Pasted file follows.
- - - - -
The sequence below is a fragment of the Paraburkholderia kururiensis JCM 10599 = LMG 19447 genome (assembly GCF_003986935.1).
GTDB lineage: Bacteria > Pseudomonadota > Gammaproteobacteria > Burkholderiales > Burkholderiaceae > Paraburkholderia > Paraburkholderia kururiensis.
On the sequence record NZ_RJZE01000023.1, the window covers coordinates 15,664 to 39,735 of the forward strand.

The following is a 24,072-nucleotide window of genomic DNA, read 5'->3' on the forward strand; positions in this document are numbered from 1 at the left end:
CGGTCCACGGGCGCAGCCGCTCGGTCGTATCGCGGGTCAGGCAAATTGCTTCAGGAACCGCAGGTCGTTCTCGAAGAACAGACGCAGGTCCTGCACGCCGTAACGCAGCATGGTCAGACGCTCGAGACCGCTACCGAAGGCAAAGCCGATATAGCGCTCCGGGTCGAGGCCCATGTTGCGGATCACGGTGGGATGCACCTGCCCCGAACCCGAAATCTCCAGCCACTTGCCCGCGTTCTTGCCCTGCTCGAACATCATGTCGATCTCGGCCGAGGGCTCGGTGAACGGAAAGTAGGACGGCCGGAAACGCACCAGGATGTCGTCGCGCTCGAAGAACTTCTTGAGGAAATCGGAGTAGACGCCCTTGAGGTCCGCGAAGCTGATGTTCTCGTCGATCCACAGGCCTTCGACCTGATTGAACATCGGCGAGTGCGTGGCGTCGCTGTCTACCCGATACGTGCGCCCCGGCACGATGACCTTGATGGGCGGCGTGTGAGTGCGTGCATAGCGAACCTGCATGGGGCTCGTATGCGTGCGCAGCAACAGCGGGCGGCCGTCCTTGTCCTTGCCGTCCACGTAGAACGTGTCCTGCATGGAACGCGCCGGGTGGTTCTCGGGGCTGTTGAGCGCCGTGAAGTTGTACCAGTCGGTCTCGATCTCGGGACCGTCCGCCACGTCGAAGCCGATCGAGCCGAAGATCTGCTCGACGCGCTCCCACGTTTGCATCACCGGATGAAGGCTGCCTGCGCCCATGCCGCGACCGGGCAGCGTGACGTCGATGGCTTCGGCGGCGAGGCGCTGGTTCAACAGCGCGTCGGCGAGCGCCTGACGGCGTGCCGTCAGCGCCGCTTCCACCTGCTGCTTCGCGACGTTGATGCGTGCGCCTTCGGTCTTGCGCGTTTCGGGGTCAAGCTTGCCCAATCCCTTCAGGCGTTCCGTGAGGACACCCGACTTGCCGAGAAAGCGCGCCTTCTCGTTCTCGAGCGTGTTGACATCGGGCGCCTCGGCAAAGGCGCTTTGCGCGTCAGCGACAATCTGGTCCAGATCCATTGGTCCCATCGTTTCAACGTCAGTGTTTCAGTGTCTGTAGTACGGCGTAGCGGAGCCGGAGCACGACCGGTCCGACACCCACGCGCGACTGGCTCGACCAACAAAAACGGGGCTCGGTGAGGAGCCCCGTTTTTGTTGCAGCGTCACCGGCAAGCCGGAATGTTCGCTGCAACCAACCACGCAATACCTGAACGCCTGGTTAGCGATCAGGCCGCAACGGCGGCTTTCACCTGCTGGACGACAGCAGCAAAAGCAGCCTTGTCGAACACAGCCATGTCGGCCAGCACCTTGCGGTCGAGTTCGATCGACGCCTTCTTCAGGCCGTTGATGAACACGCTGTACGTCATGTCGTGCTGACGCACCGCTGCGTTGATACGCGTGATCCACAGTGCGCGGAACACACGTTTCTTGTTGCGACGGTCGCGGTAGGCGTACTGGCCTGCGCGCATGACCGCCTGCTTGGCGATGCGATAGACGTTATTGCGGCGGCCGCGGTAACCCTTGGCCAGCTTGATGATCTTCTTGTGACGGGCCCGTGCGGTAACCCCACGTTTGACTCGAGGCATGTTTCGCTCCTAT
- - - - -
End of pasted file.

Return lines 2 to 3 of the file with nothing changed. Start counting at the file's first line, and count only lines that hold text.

GTDB lineage: Bacteria > Pseudomonadota > Gammaproteobacteria > Burkholderiales > Burkholderiaceae > Paraburkholderia > Paraburkholderia kururiensis.
On the sequence record NZ_RJZE01000023.1, the window covers coordinates 15,664 to 39,735 of the forward strand.